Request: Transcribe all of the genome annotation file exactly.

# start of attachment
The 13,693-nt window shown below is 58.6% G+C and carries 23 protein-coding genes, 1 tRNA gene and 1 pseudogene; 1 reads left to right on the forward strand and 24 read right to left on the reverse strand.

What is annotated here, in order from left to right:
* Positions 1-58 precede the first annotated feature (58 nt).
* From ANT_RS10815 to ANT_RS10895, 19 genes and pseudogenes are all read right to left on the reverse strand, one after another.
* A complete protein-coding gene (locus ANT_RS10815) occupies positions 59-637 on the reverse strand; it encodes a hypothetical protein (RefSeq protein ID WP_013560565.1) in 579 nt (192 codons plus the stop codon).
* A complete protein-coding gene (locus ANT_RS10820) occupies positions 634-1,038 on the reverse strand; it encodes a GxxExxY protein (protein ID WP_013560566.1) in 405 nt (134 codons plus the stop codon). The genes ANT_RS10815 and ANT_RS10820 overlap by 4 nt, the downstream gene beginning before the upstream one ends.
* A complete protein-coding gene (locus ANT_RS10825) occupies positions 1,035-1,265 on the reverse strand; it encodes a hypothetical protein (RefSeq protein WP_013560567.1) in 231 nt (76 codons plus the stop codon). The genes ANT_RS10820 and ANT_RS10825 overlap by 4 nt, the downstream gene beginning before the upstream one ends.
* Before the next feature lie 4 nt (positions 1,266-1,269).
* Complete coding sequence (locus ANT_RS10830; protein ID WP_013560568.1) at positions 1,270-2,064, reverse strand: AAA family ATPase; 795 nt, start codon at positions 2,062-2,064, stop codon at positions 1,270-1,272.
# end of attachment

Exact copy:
The 13,693-nt window shown below is 58.6% G+C and carries 23 protein-coding genes, 1 tRNA gene and 1 pseudogene; 1 reads left to right on the forward strand and 24 read right to left on the reverse strand.

What is annotated here, in order from left to right:
* Positions 1-58 precede the first annotated feature (58 nt).
* From ANT_RS10815 to ANT_RS10895, 19 genes and pseudogenes are all read right to left on the reverse strand, one after another.
* A complete protein-coding gene (locus ANT_RS10815) occupies positions 59-637 on the reverse strand; it encodes a hypothetical protein (RefSeq protein ID WP_013560565.1) in 579 nt (192 codons plus the stop codon).
* A complete protein-coding gene (locus ANT_RS10820) occupies positions 634-1,038 on the reverse strand; it encodes a GxxExxY protein (protein ID WP_013560566.1) in 405 nt (134 codons plus the stop codon). The genes ANT_RS10815 and ANT_RS10820 overlap by 4 nt, the downstream gene beginning before the upstream one ends.
* A complete protein-coding gene (locus ANT_RS10825) occupies positions 1,035-1,265 on the reverse strand; it encodes a hypothetical protein (RefSeq protein WP_013560567.1) in 231 nt (76 codons plus the stop codon). The genes ANT_RS10820 and ANT_RS10825 overlap by 4 nt, the downstream gene beginning before the upstream one ends.
* Before the next feature lie 4 nt (positions 1,266-1,269).
* Complete coding sequence (locus ANT_RS10830; protein ID WP_013560568.1) at positions 1,270-2,064, reverse strand: AAA family ATPase; 795 nt, start codon at positions 2,062-2,064, stop codon at positions 1,270-1,272.